Not long ago, I found a hair in a dish that I ordered from a local restaurant. For many people such an occurrence is a dealbreaker, but after noticing it, I simply removed the hair and proceeded to eat my lunch. The restaurant is a place that I have enjoyed multiple times without incident and I trust them and know that they take pride in their food. But when that trust has yet to be developed, when owners’ work ethic is undetermined and their purpose unclear, missteps turn into grave errors.

Almost certainly, I caught Anna’s Oven on an especially bad day. I’m reasonable, I normally would go back to try more dishes and give them a chance to shine before writing this up. After all plenty of people in town seem to like it. But given this one experience I just can’t justify returning. It may not be fair, but there are too many other deserving lunch spots to try. That being said, I would love to hear others’ experiences at Anna’s Oven, mostly to see if I’m insane for being so turned off.

Anna's Oven on Urbanspoon

May 142009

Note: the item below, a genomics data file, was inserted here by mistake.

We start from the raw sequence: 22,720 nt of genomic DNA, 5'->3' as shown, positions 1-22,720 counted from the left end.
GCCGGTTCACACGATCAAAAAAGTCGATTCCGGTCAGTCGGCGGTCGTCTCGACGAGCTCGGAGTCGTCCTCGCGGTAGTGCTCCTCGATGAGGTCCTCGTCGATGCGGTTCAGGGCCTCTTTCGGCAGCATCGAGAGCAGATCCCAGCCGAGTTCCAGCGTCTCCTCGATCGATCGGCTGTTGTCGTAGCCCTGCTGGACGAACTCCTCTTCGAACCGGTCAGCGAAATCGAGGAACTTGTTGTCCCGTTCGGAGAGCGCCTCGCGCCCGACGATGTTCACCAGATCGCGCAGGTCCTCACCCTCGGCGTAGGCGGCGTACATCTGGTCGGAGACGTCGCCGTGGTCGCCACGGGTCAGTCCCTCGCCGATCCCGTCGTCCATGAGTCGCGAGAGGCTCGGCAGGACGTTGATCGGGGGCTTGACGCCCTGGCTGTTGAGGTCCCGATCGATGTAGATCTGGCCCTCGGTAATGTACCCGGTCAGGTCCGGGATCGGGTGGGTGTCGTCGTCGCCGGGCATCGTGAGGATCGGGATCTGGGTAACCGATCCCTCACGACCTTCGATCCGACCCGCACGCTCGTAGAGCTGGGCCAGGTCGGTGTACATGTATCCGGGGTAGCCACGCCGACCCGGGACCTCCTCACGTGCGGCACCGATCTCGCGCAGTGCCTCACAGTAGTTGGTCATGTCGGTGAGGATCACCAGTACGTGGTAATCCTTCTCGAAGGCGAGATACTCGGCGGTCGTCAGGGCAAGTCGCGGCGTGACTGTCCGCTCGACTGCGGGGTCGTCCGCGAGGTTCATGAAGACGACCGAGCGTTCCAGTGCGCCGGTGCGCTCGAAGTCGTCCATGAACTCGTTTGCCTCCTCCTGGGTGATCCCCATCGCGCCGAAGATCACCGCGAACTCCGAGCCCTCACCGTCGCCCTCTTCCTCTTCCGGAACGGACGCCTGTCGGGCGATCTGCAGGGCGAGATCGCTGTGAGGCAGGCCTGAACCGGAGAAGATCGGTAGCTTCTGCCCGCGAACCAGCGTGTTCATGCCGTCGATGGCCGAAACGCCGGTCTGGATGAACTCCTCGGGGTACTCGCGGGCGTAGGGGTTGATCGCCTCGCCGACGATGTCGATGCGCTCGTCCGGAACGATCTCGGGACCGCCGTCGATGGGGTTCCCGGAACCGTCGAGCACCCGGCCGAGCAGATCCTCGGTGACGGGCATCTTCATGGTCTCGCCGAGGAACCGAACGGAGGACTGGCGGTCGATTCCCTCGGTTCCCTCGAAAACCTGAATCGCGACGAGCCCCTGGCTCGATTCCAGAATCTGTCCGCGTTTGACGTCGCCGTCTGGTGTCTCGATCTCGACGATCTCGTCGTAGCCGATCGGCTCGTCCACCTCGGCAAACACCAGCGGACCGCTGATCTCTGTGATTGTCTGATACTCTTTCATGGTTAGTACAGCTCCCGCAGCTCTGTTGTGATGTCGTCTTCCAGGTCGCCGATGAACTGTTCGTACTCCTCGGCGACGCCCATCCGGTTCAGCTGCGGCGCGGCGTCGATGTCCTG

This place is insane.

Waid's

For people who like odd experiences, who like to challenge their notions of comfort, for those who can’t abide the ubiquity of tin ceilings, exposed brick and conical glass lampshades, this place is for you. The strangeness here is rivaled only be the old Nichols Lunch. And as with Nichols, just don’t expect to eat well.

Walking into Waid’s I found myself the object of dozens of octogenarian eyes and suddenly wondered if I had mistakenly walked into the dining room of a cheap retirement home. What in the hell was this place? It was quiet, dark and entirely devoid of any redeeming physical characteristic. I’m sure Waid’s used to be cute and retro, but they didn’t have the good sense to pursue a nostalgic vibe. Indeed the 1980s makeover is all too apparent, made more creepy by all of the seemingly unintentionally depressing details: hotel room art, drop ceilings, industrial carpeting, and the blandest of American diner menus.

If the Prairie Village Waid’s was a movie, David Lynch and John Waters would co-direct. There was the guy coughing and hacking up phlegm, three ladies going over every detail of their check to make sure they hadn’t been swindled and a certifiably crazy woman with papers and change all over her table.

My waitress had the sort of shocking cheeriness reserved for overprescribed mental patients and Maharishi disciples. I’m pegging her for the former. She had this odd way of speaking with incredible gleefulness and vigor while never really making eye contact. As I have implied, the clientele was almost entirely senior citizen–not a bad thing in and of itself, but I did feel odd, almost like an interloper into a world in which I did not belong.